The newspaper headlines read, “An early Friday morning house fire killed a mother, her daughter and another family member.” The fire probably started “in or near a clothes dryer inside the home.”
Deadly accidents like this are preventable. The U.S. Fire Administration (USFA) estimates there are 2,900 clothes-dryer fires in residential buildings in the United States each year, resulting in five deaths and $35 million in property damage. The majority of dryer fires are the result of lint buildup inside the dryer or inside the pipe that vents to the outside.
All too often I find a home with the dryer connected to a rigid PVC or a coiled plastic vent pipe. Plastic and lighter weight foils will burn through and allow a fire to spread to the home. Lint is so flammable that it has been said that outdoorsmen use it to start campfires.
I also find dryer-vent pipes that are too long (25 feet is the maximum) and with too many elbows to redirect the pipe around corners or around floor joists. Each 90-degree turn is equal to 5 feet of restriction inside the pipe and each 45-degree turn is equal to 2½ feet of restriction. If you use two 90-degree elbows, equal to 10 feet of pipe, then you have only 15 feet of pipe left to use to vent to the exterior.
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If the dryer cannot vent properly, the dryer will run longer to dry the clothes, and with each elbow used there is a good chance that lint will start to accumulate at the bend. Now you have elbow restrictions as well as lint buildup, and the two together increase the loads on the dryer.
If a dryer is forced to run too often, the dryer’s sensors, which are designed to protect the dryer from overheating, can fail. No one knows the condition of the dryer at the scene of this fire or how it was maintained, but the house fire is thought to have started long after the dryer had been shut off. Smoldering lint inside the dryer or vent pipe evidently spread late at night.
Never leave a dryer running when you’re away from home, and never leave it running while you’re sleeping.
To ensure proper and safe operation of a clothes dryer, the lint screen should be cleaned with each use, the dryer-vent pipe should be cleaned at least twice a year and the area around the lint screen and behind the dryer should be vacuumed often to remove the accumulated lint.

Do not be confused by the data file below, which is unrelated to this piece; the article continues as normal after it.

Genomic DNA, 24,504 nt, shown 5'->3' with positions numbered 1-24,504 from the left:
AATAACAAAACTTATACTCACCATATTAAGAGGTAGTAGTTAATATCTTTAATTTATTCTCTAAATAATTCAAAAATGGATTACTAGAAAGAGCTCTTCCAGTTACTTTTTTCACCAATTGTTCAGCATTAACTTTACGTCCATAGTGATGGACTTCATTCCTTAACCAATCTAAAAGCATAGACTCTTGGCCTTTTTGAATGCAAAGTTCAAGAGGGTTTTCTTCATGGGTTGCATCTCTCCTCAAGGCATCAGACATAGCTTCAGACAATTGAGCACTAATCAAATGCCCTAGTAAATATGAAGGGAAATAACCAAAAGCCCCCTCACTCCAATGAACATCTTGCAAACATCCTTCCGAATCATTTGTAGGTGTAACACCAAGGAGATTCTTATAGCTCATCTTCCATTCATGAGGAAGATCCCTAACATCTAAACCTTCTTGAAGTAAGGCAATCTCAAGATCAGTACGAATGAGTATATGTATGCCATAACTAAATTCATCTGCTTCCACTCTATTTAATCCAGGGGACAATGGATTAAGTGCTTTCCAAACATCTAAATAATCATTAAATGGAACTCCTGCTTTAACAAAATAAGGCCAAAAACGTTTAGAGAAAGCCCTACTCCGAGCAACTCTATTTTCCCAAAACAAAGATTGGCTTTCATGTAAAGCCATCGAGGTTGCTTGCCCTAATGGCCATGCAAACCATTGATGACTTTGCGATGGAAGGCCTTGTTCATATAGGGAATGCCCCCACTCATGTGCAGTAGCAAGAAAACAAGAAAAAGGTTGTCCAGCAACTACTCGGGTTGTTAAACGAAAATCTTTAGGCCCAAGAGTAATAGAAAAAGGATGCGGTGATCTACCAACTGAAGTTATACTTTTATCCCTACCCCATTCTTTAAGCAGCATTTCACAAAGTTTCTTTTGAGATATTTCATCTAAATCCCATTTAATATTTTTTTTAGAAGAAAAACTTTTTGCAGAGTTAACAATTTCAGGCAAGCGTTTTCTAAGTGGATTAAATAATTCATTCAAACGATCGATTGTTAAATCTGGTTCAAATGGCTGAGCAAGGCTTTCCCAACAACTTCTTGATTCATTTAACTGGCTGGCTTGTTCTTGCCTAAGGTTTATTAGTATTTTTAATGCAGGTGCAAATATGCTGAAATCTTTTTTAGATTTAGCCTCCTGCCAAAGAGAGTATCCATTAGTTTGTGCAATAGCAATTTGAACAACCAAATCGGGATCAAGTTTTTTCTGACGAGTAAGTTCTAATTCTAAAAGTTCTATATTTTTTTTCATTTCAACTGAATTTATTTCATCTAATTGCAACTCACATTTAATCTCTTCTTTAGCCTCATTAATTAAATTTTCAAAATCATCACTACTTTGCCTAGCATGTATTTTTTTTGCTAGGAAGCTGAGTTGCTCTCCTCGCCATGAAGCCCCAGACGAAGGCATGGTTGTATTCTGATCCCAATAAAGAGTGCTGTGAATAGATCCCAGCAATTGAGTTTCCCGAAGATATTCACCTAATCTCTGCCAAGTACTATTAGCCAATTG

I found the following useful information at The Laundry Alternative, www.laundry-alternative.com/clothes_dryer_fire.htm
• Make sure the dryer duct is made of solid metallic material. Both vinyl and foil are combustible, and spiral-wound surfaces tend to catch lint more readily.
• The dryer duct should vent to the exterior, and in no case should it vent to the attic or crawl space. Avoid the use of inside heat recovery diverter valves or termination boxes, which do not comply with current standards.
• Avoid kinking or crushing the dryer duct to make up for installation in tight quarters — this further restricts airflow. If you really want to save the extra space, the Dryerbox is a new invention that allows the dryer to be safely installed against the wall.
• Minimize the length of the exhaust duct (maximum recommended lengths depend on a number of factors, such as number of bends, and vary by model — check with your manufacturer for their specifications). If this is not possible, you can install a dryer-duct booster.
• If at all possible, use 4-inch-diameter vent pipe and exterior exhaust hoods that have openings of 16 square inches or more, which offer the least resistance to air flow.
• Don’t use screws to put your vent pipe together — the screw shafts inside the piping collect lint and cause additional friction.
For more information, visit www.dryerbox.com
Dwight Barnett is a certified master inspector. Contact him at C. Dwight Barnett, Evansville Courier & Press, P.O. Box 268, Evansville, Ind. 47702 or email@example.com. Always consult local contractors and codes. Sorry no personal replies.